All of this would take time, of course, and increase the chances that they weren't going to beon time to collect Terri, but if luck was with them and traffic wasn't slow…
"Traffic's slow," Lucern said a short time later.
Bastien gave a short laugh. "Of course it is. Murphy's law, right?"
"Reach in the backseat and grab my briefcase. You'll have to make the sign."
"Won't we recognize Terri from the picture?" Lucern retrieved the case and set it on his lap.
"Maybe. But I don't want to count on that. If we miss her, Kate will kill us both."
Luc gave another grunt. He had never been big on talking. Bastien supposed that was why Katehad wanted someone else along to collect her cousin. The only time Luc seemed to talk was whenshe was around. It was also the only time he smiled. She brought something out of him no oneelse could, and which apparently retreated or dropped dead the moment she was out of sight.When Kate wasn't around, it was difficult to get more than a couple of words out of Lucern; agrunt was his response of choice.
"What do you want on it?"
Bastien glanced to the side. Not only had Lucern managed to string more than two wordstogether, he'd pulled a large notepad and pen from the briefcase and was ready to write. "Justput her name on it."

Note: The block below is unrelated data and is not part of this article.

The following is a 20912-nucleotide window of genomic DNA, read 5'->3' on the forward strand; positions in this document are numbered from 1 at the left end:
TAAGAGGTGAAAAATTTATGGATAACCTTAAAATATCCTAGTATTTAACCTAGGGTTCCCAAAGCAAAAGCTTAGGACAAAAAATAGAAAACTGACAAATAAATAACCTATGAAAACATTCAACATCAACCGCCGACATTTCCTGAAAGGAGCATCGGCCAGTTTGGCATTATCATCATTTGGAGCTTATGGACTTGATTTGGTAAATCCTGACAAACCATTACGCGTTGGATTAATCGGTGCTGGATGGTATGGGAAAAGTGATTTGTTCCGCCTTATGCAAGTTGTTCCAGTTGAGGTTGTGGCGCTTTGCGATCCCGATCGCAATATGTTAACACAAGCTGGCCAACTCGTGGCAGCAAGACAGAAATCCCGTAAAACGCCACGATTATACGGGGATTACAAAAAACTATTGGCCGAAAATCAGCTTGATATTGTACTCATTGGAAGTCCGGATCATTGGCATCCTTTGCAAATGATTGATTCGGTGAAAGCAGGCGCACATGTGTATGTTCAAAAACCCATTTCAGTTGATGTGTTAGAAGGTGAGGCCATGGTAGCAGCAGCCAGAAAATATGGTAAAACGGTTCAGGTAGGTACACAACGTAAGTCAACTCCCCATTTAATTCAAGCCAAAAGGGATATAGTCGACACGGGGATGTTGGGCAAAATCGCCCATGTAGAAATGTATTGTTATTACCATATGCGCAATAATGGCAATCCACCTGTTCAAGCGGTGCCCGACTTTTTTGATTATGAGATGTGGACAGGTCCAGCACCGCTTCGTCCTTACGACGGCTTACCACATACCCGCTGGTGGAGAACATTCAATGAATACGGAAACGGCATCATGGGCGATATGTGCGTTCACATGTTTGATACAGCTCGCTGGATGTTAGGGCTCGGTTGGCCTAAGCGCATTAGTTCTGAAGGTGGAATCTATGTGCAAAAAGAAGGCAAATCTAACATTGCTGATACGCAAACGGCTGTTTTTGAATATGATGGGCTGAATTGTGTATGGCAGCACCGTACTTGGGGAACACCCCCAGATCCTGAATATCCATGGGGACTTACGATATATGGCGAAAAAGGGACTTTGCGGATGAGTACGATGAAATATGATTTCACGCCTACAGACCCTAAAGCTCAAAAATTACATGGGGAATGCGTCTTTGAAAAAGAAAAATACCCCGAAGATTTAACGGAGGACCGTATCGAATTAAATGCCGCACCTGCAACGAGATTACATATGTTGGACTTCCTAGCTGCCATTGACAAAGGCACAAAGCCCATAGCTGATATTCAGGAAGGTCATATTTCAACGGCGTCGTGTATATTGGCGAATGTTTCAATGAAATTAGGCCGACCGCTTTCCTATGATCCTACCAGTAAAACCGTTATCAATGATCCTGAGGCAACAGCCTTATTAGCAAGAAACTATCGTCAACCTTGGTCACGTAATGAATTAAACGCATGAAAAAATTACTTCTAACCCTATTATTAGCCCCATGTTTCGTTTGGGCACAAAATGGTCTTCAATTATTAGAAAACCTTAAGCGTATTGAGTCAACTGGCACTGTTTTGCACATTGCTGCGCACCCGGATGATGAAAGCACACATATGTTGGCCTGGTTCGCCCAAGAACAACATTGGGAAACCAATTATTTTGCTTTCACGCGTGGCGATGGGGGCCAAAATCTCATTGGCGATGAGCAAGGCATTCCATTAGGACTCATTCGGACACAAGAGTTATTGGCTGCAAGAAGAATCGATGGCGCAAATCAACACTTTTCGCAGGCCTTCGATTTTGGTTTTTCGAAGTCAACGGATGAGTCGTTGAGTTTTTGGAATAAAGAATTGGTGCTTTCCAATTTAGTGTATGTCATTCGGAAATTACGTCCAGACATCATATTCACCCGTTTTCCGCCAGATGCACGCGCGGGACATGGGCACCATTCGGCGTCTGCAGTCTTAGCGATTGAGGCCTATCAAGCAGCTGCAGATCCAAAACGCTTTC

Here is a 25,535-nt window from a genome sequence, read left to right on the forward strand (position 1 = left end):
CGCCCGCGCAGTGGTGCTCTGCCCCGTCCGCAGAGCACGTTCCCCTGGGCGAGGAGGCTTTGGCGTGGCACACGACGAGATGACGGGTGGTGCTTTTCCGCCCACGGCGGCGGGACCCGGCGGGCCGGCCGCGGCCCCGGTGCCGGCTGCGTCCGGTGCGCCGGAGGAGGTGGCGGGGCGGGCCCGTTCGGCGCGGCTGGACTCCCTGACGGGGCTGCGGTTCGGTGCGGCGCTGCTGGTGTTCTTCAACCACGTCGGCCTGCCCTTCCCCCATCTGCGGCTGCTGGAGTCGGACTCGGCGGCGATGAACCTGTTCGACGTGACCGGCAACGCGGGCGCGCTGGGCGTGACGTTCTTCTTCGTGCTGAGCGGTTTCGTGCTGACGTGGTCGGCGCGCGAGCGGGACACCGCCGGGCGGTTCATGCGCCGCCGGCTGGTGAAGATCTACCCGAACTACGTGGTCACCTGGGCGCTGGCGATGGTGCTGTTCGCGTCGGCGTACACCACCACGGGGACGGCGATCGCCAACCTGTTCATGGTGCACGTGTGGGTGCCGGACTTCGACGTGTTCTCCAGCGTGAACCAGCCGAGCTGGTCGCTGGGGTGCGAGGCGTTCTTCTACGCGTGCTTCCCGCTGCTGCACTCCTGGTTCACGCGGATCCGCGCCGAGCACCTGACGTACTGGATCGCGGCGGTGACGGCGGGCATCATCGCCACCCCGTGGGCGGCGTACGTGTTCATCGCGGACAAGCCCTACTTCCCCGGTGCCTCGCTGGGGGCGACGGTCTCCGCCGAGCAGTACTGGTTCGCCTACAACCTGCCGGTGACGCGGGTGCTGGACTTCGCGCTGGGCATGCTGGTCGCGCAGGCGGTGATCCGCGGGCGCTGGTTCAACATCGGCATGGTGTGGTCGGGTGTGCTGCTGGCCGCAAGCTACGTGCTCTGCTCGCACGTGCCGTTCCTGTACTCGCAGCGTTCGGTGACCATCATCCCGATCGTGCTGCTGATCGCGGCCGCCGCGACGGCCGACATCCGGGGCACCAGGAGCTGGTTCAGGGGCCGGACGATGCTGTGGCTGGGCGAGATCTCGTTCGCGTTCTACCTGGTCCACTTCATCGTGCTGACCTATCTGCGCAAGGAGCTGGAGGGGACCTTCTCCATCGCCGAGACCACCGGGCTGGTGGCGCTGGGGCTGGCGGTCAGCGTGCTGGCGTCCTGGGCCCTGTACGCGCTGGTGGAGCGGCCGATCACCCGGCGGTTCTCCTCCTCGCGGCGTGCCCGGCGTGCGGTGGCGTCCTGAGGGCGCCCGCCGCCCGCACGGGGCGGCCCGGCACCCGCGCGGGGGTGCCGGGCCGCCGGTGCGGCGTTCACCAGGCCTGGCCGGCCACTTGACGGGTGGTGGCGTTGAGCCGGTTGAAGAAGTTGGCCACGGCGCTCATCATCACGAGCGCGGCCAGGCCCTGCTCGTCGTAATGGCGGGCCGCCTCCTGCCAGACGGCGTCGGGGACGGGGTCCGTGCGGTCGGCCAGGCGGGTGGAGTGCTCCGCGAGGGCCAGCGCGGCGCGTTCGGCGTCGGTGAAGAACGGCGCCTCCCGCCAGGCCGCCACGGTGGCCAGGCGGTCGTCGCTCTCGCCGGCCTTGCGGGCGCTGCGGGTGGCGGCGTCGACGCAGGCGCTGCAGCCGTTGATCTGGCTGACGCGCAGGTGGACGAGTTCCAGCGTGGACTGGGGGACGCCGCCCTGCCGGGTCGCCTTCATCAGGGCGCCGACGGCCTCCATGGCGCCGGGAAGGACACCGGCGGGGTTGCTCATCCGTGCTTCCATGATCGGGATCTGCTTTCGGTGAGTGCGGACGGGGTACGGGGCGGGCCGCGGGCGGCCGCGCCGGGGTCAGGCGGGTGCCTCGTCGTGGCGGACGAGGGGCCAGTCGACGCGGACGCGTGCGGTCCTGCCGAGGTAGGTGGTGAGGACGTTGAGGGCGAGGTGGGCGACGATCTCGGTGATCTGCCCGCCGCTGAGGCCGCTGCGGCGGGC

"Right." Lucern scrawled the name Terri across the paper, then paused. "What's her last name?"
"You're asking me? She's your fiancée's cousin, not mine."
"Yeah," Luc agreed, pursing his lips thoughtfully. "Didn't Kate mention it at lunch?"
"No. Not that I recall." Bastien glanced at him. "You really don't know?"
"I can't remember."
"Well, Kate must have mentioned it a time or two over the last few months."
"Yeah." Luc was silent for a moment, then bent his head to write on the page again.
Relieved that his brother remembered, Bastien turned his attention back to traffic, then spareda glance at his watch. "If her flight isn't early and customs takes twenty minutes or so, wemight just get there before she gives up and hops in a taxi. Where will she go if she doesn'tfind anyone waiting for her?"
"Probably Kate's office."
"Yeah. That would thrill Kate. Let's hope the flight isn't early."
"Two hours late," Lucern grunted as they made their way into the arrivals terminal. "All thatrushing to get here on time, and we end up cooling our heels for two hours."